Elijah and the Drought
Twice in the New Testament one can read of the drought of Eljiah’s day that lasted for three and a half years. Jesus once referred to this famine while addressing fellow Jews in His hometown of Nazareth (Luke 4:25-26), while James mentioned it near the end of his epistle (5:17-18). Some have a problem with the drought of “three years and six months,” because 1 Kings 18:1 says: “The word of the Lord came to Elijah, in the third year, saying, ‘Go, present yourself to Ahab, and I will send rain on the earth’” (emp. added). Soon thereafter, “there was a heavy rain” (18:45; cf. 18:15). The question is, did the rain come “in the third year” (1 Kings 18:1, emp. added) or after “three years and six months” (Luke 4:25; James 5:17)?
Previously, in 1 Kings 17:1, Elijah had prophesied to Ahab that “there shall not be dew nor rain these years, except at my word.” Afterward, God instructed Elijah to “turn eastward and hide by the Brook Cherith” (17:3). There he lived, eating the bread and meat that ravens brought him twice a day, until “the brook dried up, because there had been no rain in the land” (17:7). God then sent Elijah to Zarephath to live with a widow and her son. After the child became sick and died, Elijah raised him from the dead (17:17-24). Immediately following this event, the inspired historian wrote: “And it came to pass after many days that the word of the Lord came to Elijah, in the third year, saying, “Go, present yourself to Ahab, and I will send rain on the earth” (18:1, emp. added).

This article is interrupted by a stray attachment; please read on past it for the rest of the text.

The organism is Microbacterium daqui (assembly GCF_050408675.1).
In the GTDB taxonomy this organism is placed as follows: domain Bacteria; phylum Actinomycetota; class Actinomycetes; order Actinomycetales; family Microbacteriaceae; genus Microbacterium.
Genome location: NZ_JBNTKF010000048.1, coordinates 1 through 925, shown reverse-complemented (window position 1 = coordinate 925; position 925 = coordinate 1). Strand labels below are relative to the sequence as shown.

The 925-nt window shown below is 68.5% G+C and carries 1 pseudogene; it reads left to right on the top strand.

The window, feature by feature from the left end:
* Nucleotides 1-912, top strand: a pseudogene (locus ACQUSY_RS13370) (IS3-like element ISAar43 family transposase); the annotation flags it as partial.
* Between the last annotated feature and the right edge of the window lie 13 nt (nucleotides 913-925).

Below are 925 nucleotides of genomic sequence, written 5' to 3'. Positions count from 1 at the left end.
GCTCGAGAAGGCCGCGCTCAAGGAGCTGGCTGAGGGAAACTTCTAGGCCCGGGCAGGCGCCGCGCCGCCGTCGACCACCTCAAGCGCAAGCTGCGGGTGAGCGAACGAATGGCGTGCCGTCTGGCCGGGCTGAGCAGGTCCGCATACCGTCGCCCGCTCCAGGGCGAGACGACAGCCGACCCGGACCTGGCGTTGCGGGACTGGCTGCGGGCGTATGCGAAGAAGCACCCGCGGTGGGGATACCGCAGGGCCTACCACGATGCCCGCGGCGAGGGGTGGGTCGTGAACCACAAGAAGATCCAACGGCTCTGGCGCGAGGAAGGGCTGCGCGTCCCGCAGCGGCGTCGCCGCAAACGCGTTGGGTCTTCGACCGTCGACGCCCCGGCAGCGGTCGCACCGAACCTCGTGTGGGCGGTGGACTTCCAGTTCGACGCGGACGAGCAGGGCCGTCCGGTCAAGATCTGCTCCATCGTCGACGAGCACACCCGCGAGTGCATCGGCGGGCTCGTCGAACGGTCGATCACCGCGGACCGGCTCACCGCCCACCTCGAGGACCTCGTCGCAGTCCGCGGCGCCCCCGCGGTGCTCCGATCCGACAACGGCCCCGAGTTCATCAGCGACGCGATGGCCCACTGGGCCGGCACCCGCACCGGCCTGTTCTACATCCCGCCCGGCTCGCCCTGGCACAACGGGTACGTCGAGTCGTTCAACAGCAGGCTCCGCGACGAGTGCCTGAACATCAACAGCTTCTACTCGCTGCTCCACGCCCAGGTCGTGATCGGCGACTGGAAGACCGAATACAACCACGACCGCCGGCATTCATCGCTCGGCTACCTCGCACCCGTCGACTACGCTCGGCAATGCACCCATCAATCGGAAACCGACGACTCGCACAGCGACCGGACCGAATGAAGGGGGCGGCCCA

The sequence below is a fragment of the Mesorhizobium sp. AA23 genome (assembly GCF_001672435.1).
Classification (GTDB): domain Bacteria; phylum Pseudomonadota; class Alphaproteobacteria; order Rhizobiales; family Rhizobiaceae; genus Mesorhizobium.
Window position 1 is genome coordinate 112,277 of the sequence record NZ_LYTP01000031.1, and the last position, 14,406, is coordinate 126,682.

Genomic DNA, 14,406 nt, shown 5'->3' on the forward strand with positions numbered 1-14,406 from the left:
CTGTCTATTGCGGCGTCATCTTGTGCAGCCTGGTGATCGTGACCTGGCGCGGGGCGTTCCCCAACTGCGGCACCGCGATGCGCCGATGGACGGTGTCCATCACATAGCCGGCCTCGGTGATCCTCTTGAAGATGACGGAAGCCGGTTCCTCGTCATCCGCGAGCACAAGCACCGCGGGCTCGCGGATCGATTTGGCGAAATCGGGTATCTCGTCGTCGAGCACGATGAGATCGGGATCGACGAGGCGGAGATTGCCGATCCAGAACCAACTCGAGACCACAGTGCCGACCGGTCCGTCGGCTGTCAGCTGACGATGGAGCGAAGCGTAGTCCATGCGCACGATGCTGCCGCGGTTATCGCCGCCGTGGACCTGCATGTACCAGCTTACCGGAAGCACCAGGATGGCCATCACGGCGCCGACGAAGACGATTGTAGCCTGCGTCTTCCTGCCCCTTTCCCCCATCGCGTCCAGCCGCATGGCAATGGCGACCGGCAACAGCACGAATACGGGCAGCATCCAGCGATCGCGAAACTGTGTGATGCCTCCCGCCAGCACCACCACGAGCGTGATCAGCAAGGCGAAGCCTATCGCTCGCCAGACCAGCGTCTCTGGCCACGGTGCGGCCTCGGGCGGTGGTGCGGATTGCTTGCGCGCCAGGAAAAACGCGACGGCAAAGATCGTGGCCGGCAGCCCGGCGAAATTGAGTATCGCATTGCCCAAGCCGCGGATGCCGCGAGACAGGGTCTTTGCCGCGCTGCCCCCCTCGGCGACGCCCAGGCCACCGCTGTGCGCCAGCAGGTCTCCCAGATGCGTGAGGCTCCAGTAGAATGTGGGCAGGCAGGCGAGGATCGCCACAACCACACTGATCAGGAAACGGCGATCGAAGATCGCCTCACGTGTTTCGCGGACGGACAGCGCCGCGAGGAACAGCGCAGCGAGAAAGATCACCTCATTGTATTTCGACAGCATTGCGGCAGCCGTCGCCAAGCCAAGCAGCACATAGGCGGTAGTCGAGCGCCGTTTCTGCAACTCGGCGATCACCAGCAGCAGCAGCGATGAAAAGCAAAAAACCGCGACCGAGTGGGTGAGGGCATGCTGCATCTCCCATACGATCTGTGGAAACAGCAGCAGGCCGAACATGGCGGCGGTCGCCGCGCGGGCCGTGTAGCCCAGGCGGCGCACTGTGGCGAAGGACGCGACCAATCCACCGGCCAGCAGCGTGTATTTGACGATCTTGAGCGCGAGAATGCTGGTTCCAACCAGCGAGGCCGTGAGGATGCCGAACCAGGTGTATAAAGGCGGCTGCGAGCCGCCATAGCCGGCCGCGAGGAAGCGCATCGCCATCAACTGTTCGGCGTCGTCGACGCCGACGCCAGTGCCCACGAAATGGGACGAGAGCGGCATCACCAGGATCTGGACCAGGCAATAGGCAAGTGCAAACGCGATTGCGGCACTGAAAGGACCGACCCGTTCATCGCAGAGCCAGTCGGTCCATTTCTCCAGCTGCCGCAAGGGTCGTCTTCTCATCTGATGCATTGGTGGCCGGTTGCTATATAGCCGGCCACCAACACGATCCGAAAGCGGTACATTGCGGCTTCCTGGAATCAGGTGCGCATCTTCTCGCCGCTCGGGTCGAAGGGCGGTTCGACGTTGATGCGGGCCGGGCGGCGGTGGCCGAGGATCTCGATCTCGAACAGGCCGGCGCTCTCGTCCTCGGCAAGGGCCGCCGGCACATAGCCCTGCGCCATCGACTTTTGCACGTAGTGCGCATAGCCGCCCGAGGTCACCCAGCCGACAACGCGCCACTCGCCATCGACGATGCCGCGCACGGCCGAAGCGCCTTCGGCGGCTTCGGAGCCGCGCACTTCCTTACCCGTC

Those who contend that Luke 4:25 and James 5:17 contradict 1 Kings 18:1 (cf. Matheney and Honeycutt, 1970, 3:210) assume that “in the third year” refers to the drought. Yet, no proof exists for such an interpretation. First Kings 18:1 does not say, “...in the third year of the drought,” but only “in the third year.” Considering both the immediate context and the fact that originally there was no chapter break separating 1 Kings 17:24 and 18:1, the most natural reading is that Elijah was “in the third year” of his residence in Zarephath. Elijah, the widow, and her household ate of the miraculously replenished flour for “(many) days” (17:8-15, ASV). Some time later Elijah revived the widow’s son. Then, “it came to pass after many days that the word of the Lord came to Elijah” (18:1, emp. added). It is reasonable to conclude that Elijah spent more than two years in Zarephath, since it was “in the third year” that God sent Elijah away from Zarephath to confront Ahab.
The “three years and six months” to which Jesus and James referred includes the two-plus years Elijah was in Zarephath and the several months Elijah lived at Brook Cherith. Although skeptics would rather assume guilt on the part of the inspired historian, Jesus, and/or James, once again they are unable to present real evidence for a genuine Bible contradiction.
Matheney, M. Pierce and Roy L. Honeycutt, Jr. (1970), Broadman Bible Commentary: 1 Samuel-Nehemiah, ed. Clifton J. Allen (Nashville, TN: Broadman Press).